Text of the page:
Lesson provides a picture perfect lesson in life skills
"They were like, 'Why are we going here?'" Hogan said of the plan to capture the residents of Bedford Hills Care and Rehabilitation Center on camera.
She also knows that if any of the kids wanted to become pros, they would need to communicate with people they don't know.
"When we do portrait pictures they never go outside of their comfort zone, and if they ever want to be a real photographer, you never take pictures of people you know," she said.
The project was funded by a $500 grant from the Craftworkers' Guild, a Bedford-based nonprofit that dedicates part of its proceeds to scholarships and grants. Hogan had never applied for a grant before. But when she ran into Irene Dupont-her old photography teacher from Nashua High School who is also a member of the Craftworkers' Guild-she was inspired to give it a shot.
Three photography classes and the high schools' photography club visited the senior facility in October, taking pictures they would present to the residents just before Christmas.
Returning to school, their images still in digital form, the students narrowed down the highest quality shots over the course of three class periods. The images were processed in Photoshop before going to the printer.
Students put into practice several of the techniques they had learned in class. They experimented with depth of field, an important element of portrait photography that allows the photographer to blur the background and emphasize the subject. They also practiced shooting from worm's view (upward angle) and bird's view (downward angle), as well as more subtle dictums like the rule of thirds.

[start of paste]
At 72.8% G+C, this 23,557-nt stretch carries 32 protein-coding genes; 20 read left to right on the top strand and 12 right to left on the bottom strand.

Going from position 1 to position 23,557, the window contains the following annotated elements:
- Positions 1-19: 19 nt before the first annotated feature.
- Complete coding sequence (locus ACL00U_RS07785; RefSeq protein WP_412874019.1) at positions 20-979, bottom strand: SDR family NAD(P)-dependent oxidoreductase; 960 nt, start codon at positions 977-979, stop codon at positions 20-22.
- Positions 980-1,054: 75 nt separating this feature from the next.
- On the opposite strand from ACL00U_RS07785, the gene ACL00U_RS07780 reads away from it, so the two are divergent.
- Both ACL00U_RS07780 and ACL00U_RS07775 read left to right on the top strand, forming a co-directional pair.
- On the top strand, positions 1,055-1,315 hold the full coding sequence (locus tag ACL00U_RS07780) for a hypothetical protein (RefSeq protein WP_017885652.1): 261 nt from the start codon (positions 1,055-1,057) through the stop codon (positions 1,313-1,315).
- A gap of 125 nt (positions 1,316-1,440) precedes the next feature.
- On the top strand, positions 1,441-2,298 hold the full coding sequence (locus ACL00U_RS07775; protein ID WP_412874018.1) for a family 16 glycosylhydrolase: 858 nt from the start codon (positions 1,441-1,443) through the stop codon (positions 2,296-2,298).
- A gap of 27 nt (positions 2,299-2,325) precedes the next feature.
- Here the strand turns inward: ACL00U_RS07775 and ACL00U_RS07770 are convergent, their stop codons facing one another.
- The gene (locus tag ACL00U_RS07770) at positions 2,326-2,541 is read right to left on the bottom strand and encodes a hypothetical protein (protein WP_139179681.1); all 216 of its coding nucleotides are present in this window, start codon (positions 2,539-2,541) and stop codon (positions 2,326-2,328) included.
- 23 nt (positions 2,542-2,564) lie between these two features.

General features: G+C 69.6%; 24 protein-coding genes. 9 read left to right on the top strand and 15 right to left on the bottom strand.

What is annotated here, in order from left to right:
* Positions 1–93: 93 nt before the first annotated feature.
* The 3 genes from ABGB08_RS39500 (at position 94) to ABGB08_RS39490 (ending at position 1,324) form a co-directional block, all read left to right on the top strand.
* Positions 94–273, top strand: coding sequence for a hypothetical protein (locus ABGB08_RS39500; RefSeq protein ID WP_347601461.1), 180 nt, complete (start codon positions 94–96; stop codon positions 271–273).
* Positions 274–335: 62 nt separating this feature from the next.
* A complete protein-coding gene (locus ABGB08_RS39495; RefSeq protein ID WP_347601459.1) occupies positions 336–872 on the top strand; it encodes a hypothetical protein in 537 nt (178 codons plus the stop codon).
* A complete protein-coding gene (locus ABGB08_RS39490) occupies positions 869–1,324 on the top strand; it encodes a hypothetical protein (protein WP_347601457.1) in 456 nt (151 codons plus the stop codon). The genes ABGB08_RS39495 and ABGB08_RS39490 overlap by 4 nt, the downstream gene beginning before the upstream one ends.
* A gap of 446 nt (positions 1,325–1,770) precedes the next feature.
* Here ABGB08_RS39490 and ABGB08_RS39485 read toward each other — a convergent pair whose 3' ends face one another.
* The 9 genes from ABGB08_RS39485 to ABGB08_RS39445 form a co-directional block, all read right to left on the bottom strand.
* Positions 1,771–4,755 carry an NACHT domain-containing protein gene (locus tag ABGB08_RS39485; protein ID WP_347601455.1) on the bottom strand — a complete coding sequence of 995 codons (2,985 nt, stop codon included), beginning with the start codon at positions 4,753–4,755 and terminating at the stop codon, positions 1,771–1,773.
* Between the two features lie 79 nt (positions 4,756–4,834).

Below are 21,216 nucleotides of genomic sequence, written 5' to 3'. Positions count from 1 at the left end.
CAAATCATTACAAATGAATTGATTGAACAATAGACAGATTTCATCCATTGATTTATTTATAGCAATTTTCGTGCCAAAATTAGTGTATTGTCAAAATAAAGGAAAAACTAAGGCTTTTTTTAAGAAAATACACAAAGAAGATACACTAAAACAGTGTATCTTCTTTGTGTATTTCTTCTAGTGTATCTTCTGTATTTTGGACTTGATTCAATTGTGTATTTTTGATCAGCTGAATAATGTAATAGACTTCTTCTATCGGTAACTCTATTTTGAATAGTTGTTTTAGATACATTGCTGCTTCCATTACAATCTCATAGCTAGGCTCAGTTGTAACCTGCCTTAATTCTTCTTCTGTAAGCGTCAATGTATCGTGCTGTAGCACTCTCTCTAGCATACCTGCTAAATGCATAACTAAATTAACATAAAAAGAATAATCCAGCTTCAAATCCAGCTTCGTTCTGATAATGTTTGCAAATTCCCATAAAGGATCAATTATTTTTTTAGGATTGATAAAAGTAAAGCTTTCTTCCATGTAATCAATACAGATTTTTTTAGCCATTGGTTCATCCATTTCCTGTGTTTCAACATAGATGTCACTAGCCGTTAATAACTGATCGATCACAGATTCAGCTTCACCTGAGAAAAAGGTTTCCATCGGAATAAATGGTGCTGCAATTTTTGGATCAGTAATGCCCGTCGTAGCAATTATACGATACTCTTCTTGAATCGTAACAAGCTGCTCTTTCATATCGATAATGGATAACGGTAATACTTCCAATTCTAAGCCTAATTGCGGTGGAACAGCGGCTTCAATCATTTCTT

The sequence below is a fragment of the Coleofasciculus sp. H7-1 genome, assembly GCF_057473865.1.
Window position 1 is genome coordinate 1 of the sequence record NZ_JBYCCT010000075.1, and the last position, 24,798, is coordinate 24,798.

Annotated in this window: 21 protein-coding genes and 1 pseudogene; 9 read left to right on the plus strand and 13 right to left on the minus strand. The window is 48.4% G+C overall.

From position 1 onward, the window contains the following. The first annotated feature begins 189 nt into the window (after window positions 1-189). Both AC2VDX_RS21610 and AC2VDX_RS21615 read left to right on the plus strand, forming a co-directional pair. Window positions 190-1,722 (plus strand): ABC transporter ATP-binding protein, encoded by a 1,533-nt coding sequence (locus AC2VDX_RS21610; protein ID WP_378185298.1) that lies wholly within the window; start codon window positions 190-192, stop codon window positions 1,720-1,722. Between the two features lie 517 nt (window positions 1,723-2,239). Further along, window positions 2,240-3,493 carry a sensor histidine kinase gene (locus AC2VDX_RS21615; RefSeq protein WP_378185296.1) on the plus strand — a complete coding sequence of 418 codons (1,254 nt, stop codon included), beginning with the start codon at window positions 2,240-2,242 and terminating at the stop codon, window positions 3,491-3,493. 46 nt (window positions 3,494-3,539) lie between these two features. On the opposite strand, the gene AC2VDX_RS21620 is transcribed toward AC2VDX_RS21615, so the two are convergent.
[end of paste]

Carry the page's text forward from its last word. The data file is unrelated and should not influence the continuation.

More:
Hogan, who also teaches ceramics, drawing and jewelry classes at the high school, said the results were impressive.
Ninth grader Morgan Joyce was among the 45 student photographers. A married couple at the facility would be celebrating their 60th the Sunday after the students' visit. Joyce asked Hogan if she could stay after school to learn to edit her photo before the rest of the class-she wanted to present it in time for the anniversary.
"I just think this was so sweet of her to take her own time to stay after school to learn something that she was going to learn in school the following week," Hogan said of her student. "Not only did she stay after school, but she drove over to the nursing home and hand delivered the picture to the couple."
Hogan emphasized that photographers need to break the ice with subjects if they want to capture the moment. "You have to have life skills. You have to talk with (your subjects) and get a report with them and that's how you get good pictures."
The trip to Bedford Hills afforded them the opportunity to do that. Hogan said the experience was unforgettable, and that it left her with goosebumps and teary-eyed. It's something she plans to continue as part of her photography classes in the years to come.
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